Now, bringing a new perspective to it, some of the issues that were seen as no-go areas – which I can't really expand on because that means I'm putting my cards all on the table, to be honest, so it's not very smart in a card game – but those no-go areas I think we're able to break through some of those things in a way which does give me hope that we can in fact complete all of these three sometime in the next 12 months.

JIM MIDDLETON: Is the fact of the matter that for Australia, the playing field has in fact changed? In China for example, we had much of the playing field to ourselves. Now China's concluded FTAs with a number of countries including New Zealand for example, and it's the case that Australia does not have the leverage that it once had. It's not a matter of defending Australia's interests rather than going in as aggressively as we might have in the past.

ANDREW ROBB: Well, I do think it's in our interest to complete these negotiations as quickly and as effectively as possible and not hang out for necessarily 110 per cent. But we need quality, we need quality agreements.

But I just say to you it's in our interest to quickly conclude it, but I have discovered that enthusiasm and eagerness amongst the trade ministers in each of those three countries, and the Prime Minister has met with the leaders of all three countries and has found also there is a sense from all three that they want to quickly complete these negotiations.

So I find that there is an understanding, and I've seen it more broadly. I've met now 18 of my counterparts, trade ministers around the world. There does seem to be a sense of despondency about the way in which interventionist policies have not led to further growth, have not taken the world back out of the malaise that it struck with the global financial crisis, and they are looking for trade and growth, for trade to grow growth, for trade and investment.

And you finally get it in many places around the world and all of a sudden they're looking for new policy tools, I think, and that has given them new impetus, not just for these three agreements, but for the so-called TPP, the Trans-Pacific Partnership, and the Services Agreement, and the WTO negotiations in a narrow sense.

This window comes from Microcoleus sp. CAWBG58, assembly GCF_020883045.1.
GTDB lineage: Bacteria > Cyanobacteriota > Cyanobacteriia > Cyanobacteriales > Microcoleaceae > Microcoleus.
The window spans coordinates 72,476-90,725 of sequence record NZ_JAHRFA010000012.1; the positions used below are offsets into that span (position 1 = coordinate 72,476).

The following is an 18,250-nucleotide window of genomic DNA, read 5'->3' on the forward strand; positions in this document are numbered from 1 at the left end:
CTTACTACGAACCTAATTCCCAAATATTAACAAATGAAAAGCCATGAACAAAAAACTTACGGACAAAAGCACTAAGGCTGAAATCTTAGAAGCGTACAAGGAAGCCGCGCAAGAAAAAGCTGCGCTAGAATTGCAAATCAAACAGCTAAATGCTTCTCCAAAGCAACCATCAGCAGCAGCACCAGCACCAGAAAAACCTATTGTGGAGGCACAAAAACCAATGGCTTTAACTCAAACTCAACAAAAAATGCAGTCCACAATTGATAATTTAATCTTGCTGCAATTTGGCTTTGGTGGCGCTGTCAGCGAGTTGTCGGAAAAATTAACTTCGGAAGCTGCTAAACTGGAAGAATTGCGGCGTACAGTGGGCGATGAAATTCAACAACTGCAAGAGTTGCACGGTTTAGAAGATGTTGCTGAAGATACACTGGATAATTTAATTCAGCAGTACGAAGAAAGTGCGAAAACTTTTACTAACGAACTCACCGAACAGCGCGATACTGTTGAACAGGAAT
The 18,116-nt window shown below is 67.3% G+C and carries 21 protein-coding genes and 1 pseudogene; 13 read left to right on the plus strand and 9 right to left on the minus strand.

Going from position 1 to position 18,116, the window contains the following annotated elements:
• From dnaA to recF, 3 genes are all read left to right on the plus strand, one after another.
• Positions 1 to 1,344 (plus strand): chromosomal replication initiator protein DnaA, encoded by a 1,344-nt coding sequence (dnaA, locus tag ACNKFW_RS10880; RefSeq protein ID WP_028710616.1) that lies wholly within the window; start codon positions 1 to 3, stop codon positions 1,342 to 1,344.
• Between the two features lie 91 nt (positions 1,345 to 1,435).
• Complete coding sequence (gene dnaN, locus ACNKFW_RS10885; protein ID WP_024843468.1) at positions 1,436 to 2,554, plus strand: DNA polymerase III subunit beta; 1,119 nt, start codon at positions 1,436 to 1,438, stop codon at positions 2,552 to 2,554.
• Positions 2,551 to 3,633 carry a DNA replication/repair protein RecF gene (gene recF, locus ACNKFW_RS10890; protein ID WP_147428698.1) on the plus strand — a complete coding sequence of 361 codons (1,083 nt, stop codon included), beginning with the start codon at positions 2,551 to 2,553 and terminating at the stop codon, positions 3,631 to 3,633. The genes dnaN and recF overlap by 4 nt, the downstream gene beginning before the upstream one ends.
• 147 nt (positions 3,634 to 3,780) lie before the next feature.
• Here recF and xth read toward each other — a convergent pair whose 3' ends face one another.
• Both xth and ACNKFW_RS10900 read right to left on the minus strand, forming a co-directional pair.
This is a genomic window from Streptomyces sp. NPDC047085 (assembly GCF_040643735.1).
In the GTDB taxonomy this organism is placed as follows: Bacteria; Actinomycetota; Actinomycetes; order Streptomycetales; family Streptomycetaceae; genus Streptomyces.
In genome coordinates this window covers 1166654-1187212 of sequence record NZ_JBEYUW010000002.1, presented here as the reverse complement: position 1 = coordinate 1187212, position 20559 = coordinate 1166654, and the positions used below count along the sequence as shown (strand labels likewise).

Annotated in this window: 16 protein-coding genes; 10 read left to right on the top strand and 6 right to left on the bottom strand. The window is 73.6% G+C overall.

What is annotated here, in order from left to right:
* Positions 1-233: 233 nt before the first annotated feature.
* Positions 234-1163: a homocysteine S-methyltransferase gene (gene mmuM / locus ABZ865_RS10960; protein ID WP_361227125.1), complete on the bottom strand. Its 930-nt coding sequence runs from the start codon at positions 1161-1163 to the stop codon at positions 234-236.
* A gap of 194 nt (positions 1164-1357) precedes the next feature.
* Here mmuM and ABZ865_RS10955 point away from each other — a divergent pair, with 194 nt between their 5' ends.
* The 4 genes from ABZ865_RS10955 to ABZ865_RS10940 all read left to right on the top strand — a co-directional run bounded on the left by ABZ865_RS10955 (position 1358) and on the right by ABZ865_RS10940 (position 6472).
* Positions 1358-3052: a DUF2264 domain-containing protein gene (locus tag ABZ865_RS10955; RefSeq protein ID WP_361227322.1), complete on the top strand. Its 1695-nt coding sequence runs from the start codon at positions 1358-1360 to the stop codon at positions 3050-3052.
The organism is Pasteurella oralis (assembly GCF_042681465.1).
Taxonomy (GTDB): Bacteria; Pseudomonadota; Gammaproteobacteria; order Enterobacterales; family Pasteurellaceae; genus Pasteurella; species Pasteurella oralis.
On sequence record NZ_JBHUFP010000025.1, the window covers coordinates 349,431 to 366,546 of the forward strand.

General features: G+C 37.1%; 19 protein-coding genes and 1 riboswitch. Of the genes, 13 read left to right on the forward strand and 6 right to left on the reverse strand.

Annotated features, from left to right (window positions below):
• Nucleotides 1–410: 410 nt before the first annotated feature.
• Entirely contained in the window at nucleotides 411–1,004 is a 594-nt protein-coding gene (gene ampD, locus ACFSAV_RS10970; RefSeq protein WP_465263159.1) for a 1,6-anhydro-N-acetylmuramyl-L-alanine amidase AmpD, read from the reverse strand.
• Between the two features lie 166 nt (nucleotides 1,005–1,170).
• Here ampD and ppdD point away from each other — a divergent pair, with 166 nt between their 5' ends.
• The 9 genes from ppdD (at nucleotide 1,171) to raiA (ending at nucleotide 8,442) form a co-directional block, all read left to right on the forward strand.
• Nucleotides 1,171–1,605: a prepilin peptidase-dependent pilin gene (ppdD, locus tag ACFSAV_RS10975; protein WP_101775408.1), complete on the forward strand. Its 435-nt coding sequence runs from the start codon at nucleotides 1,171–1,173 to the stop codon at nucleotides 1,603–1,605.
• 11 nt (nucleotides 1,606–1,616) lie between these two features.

So we're seeing a new phenomenon, I think, in trade around the world, a new impetus, if you like, and we've got to ride that wave. That wave may not last. So if we can ride that wave, I think we'll get, you know, a common interest in all of these countries with ourselves, and we've got some real prospect I think of reaching a conclusion.

JIM MIDDLETON: Former Australian Ambassador to China, Geoff Raby, who was involved in the Chinese FTA negotiations, told me recently that Australia would have to be more accommodating on the question of Chinese investment in Australia to get a deal done. Do you accept that that is the case?

ANDREW ROBB: Well, we've been through all this. I've got, I think, what is an attractive investment package to put to the Chinese while still respecting some of the sensitivities here. I don't want to, again, put all the detail on the page, but you're absolutely right, investment is important to them. It's important to us. We need that investment. We need that investment if we are to grow the economy and to realise the opportunities that are out there.

So it is an important part of this deal and it will be an important part of what I put to them.

JIM MIDDLETON: One final subject, the first big test of this government's free trade credentials is not that far away. Do you accept that the proposed American takeover of GrainCorp is a serious test of the Prime Minister's statement, which he's made several times since the election, that Australia is open for business again?

ANDREW ROBB: Well, it's a very important deal that's on the table. It's over $3 billion. I don't accept the test side of it.

JIM MIDDLETON: Well, I do know that a lot of people in a lot of countries, business executives, governments too, are watching this very closely and they do regard it as a test.

ANDREW ROBB: Well, I know a lot of them are looking at it because I've been around the world since the election and there is a lot of interest in it. I accept that. But at the same time, we have got thresholds on investment, which are very large in the case of the U.S., $1 billion. Anything above that has to go to the Foreign Investment Review Board to look at the national interest.

Now, there is a reason for that. Every country around the world, you know, reserves the prerogative to protect their national interest. So we've got that there for a reason.

So if the Foreign Investment Review Board find reasons to object to it, well, that's part of our longstanding policy position on both sides of politics, for that matter, and we are here in the end to look after the national interest.

So I think we can be open for business. Already I think you'll find enormous clearage of, you know, environmental prospects that were not concluded, projects right across the board already Greg Hunt has dealt with. A lot of business has already been encouraged.

We are very much open for business. I don't know which way it will go, but I wouldn't hold that out as the be all and end all.

JIM MIDDLETON: Minister, thank you very much.

ANDREW ROBB: Thanks very much, Jim.